He resigned from government service in 1967 — the reason being, as he told one of his close friends, his inability to cope with the shame of being a bureaucrat — and became a full time journalist. It was around this era that he and Zulfikar Ali Bhutto met up (ZAB used to refer to Khalid as the ‘Art Buchwald of Pakistan’) and at the end of 1971 when Bhutto become president one of the first things he did was to send for Khalid and ask him to handle his public relations and speech writing. Khalid explained that PR is not related to presidential matters, only to commercial organisations, and suggested that Bhutto appoint him his press secretary. He did, and thus Khalid became the first press secretary of a Pakistani head of state or government.
In 1972, with Bhutto becoming less and less tolerant of being told what or what not to do, he sent Khalid off to Paris as the press attaché to the embassy. In 1973, Khalid decided to sit the Foreign Service induction examination and again stood first. Following postings in Ottawa and London, when Bhutto was overthrown in 1977 Khalid was the sole servant of the state to resign. He stayed on in London and Vienna, returning in 1988 with the hope that he may again join the Foreign Service under the new PPP government, but no joy. Benazir Bhutto was only rehiring those who were sacked by Ziaul Haq, and punished a man who had been upright and resigned.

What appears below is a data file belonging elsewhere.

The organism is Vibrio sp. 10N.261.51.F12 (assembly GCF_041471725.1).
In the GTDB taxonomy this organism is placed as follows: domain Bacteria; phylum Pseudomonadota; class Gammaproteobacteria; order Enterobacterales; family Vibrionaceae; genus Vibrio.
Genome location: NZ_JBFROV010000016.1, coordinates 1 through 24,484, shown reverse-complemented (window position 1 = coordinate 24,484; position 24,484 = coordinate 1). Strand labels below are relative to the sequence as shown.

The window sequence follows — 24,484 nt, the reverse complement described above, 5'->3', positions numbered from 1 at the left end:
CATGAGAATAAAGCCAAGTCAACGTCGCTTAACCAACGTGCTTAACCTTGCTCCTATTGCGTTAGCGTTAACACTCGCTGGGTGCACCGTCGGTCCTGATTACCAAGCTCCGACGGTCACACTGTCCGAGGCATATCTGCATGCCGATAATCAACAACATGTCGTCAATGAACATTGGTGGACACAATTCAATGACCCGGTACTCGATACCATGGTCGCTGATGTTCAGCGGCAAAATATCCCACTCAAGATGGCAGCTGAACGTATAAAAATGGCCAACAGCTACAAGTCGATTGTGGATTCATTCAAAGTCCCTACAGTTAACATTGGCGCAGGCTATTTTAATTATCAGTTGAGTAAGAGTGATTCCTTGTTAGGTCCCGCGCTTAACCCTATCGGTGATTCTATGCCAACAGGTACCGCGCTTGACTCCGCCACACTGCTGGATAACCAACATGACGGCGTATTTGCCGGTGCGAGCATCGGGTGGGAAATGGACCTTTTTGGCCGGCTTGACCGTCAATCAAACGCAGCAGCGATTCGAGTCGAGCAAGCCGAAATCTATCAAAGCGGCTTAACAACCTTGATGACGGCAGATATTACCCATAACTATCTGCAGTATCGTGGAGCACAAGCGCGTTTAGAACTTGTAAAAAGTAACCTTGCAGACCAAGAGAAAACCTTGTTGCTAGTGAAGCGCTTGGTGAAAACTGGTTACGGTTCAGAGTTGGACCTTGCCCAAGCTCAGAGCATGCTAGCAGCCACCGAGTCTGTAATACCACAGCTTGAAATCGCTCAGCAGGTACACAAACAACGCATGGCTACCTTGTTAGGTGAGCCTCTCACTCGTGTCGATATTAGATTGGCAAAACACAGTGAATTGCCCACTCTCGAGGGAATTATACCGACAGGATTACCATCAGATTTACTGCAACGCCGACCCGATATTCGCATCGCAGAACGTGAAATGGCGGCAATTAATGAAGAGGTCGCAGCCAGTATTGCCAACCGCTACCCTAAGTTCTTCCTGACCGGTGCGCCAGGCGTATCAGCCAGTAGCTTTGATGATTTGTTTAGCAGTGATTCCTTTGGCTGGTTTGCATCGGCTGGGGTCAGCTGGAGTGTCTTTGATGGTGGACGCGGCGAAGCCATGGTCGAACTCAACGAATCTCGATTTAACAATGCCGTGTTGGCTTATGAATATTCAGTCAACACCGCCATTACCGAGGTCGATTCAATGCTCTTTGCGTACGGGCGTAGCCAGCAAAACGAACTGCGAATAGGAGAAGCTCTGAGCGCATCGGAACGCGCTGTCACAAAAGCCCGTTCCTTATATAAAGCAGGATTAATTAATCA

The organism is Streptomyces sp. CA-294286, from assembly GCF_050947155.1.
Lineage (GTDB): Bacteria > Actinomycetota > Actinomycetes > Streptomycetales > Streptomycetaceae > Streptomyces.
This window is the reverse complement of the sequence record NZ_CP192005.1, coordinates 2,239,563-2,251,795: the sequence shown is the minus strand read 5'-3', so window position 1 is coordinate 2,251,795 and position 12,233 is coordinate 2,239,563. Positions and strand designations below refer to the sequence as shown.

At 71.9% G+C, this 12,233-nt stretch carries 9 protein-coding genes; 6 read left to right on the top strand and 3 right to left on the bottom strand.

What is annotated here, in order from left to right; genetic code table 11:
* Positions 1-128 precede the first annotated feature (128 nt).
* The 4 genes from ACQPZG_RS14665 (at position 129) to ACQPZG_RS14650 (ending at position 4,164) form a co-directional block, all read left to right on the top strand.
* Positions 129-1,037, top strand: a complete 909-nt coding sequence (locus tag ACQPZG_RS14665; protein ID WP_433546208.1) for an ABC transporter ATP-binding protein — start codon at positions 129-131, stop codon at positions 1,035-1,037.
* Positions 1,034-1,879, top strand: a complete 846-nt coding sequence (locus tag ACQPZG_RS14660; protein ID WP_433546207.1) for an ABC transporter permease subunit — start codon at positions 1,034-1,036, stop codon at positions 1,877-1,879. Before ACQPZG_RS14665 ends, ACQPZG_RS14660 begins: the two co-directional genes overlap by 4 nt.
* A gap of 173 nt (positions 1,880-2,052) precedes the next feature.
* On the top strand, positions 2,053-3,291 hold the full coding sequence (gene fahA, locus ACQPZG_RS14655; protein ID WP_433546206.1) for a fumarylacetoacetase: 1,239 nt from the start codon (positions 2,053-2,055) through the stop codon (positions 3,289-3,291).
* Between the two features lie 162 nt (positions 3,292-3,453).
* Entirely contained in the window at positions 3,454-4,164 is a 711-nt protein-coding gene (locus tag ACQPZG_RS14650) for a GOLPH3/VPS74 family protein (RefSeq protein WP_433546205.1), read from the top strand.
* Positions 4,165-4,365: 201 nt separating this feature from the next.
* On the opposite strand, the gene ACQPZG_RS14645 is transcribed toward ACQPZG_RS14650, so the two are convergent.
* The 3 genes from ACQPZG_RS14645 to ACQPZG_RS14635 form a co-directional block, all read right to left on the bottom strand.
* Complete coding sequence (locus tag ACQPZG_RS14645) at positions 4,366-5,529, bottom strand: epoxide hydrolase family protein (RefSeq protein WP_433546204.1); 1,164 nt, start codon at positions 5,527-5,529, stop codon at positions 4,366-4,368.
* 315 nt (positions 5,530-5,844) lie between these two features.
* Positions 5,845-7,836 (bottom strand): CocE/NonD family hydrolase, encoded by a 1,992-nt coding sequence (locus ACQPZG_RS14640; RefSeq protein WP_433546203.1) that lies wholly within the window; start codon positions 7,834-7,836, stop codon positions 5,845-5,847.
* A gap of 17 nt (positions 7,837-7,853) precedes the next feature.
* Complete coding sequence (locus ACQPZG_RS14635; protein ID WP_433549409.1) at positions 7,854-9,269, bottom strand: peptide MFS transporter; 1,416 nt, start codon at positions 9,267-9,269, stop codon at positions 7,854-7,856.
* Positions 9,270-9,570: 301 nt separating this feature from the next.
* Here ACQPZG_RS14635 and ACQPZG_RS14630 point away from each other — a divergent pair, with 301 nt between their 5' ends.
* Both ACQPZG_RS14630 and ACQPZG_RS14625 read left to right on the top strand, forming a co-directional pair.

So journalism remained his first profession. He was a prolific writer and columnist and a very fine correspondent, and added to this were his numerous literary translations from Urdu to English. He even came up with a Stylebook: a guide for writing simple and correct English (published by Alhamra, Islamabad 2002) which the up and coming journalistic community in Pakistan would do well to study. He ably mastered the art of using one word where others would use six and shunning superfluous adjectives. His writings were clean, neat, grammatically perfect and professional to the core.